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Joseph Scheier-Dolberg is an assistant curator in the Department of Asian Art.
Joseph Scheier-Dolberg, Assistant Curator, Department of Asian Art
Posted: Friday, September 12, 2014
During the summer of 1644, the city of Nanjing lived beneath a cloud of anxiety and fear. The once-vibrant southern capital of the Ming dynasty (1368–1644) had become home to the remnants of the Ming court, a bedraggled and shaken group who had fled south after the fall of Beijing in April of that year. The shock of seeing their capital fall, of witnessing their young emperor retreat behind the Forbidden City and commit suicide—these were the traumas that the court brought south to Nanjing. Even as they struggled to establish a temporary capital in the south, up north the Manchus prepared to complete their conquest of the empire. Like a city preparing for the arrival of a hurricane, Nanjing waited, and feared.
Posted: Tuesday, May 6, 2014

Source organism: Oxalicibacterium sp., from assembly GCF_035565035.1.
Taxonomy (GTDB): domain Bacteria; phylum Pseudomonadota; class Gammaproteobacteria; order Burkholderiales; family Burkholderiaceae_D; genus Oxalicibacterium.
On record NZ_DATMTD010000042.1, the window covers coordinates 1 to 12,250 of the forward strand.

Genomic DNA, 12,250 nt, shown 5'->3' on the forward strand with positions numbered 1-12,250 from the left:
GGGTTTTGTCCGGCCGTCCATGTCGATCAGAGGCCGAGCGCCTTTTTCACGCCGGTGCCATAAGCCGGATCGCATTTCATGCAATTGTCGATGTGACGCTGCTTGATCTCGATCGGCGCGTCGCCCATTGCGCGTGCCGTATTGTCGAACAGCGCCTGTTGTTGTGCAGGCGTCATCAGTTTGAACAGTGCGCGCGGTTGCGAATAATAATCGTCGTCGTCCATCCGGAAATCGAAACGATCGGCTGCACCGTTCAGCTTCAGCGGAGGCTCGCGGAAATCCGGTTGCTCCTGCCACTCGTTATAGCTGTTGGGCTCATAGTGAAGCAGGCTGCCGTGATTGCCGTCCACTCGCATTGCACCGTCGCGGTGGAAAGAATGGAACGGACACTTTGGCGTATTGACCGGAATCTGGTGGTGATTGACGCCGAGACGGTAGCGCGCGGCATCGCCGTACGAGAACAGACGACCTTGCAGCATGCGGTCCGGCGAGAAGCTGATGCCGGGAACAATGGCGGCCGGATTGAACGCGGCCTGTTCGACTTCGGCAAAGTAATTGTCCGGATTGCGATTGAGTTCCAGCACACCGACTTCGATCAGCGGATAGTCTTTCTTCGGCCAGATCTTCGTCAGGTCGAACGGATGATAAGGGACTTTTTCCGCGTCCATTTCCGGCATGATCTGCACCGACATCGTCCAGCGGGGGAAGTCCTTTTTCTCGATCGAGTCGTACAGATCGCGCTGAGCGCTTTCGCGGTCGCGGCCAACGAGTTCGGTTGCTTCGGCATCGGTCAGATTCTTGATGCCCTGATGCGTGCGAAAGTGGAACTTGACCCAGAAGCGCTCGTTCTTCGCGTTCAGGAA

In the year 1561, the scholar, painter, and calligrapher Wen Peng sat down at his desk to write out the Thousand-Character Classic, a sixth-century poem often used by Chinese calligraphers to build or maintain their brush skills. The sixty-three-year-old Wen Peng was no stranger to the Thousand-Character Classic—he had likely written it several hundred times during his life, and no doubt knew the text by heart. But this time he did something unusual: He transcribed the text in a form of writing known as "clerical script," an archaic script used primarily for commemorative purposes; and he wrote the characters larger than normal, filling oversized sheets of paper with just twelve characters each.
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